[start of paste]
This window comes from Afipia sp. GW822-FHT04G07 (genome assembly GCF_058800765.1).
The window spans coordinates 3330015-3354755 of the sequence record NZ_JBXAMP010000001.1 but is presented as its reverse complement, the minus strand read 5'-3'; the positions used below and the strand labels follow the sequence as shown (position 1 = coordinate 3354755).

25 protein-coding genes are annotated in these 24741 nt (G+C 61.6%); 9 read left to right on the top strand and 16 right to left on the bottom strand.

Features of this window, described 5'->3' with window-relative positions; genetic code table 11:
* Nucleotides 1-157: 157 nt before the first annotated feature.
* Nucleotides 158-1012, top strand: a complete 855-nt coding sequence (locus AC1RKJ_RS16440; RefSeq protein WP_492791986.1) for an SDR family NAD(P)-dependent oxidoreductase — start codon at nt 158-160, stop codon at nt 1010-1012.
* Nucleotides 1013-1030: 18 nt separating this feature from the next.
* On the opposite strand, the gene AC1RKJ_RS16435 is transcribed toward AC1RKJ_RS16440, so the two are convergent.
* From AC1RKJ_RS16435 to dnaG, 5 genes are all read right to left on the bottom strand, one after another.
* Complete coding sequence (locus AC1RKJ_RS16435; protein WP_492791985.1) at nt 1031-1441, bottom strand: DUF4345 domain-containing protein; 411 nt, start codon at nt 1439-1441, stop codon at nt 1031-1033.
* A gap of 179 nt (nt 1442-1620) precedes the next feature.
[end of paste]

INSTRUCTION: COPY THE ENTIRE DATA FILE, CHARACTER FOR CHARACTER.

This window comes from Afipia sp. GW822-FHT04G07 (genome assembly GCF_058800765.1).
The window spans coordinates 3330015-3354755 of the sequence record NZ_JBXAMP010000001.1 but is presented as its reverse complement, the minus strand read 5'-3'; the positions used below and the strand labels follow the sequence as shown (position 1 = coordinate 3354755).

25 protein-coding genes are annotated in these 24741 nt (G+C 61.6%); 9 read left to right on the top strand and 16 right to left on the bottom strand.

Features of this window, described 5'->3' with window-relative positions; genetic code table 11:
* Nucleotides 1-157: 157 nt before the first annotated feature.
* Nucleotides 158-1012, top strand: a complete 855-nt coding sequence (locus AC1RKJ_RS16440; RefSeq protein WP_492791986.1) for an SDR family NAD(P)-dependent oxidoreductase — start codon at nt 158-160, stop codon at nt 1010-1012.
* Nucleotides 1013-1030: 18 nt separating this feature from the next.
* On the opposite strand, the gene AC1RKJ_RS16435 is transcribed toward AC1RKJ_RS16440, so the two are convergent.
* From AC1RKJ_RS16435 to dnaG, 5 genes are all read right to left on the bottom strand, one after another.
* Complete coding sequence (locus AC1RKJ_RS16435; protein WP_492791985.1) at nt 1031-1441, bottom strand: DUF4345 domain-containing protein; 411 nt, start codon at nt 1439-1441, stop codon at nt 1031-1033.
* A gap of 179 nt (nt 1442-1620) precedes the next feature.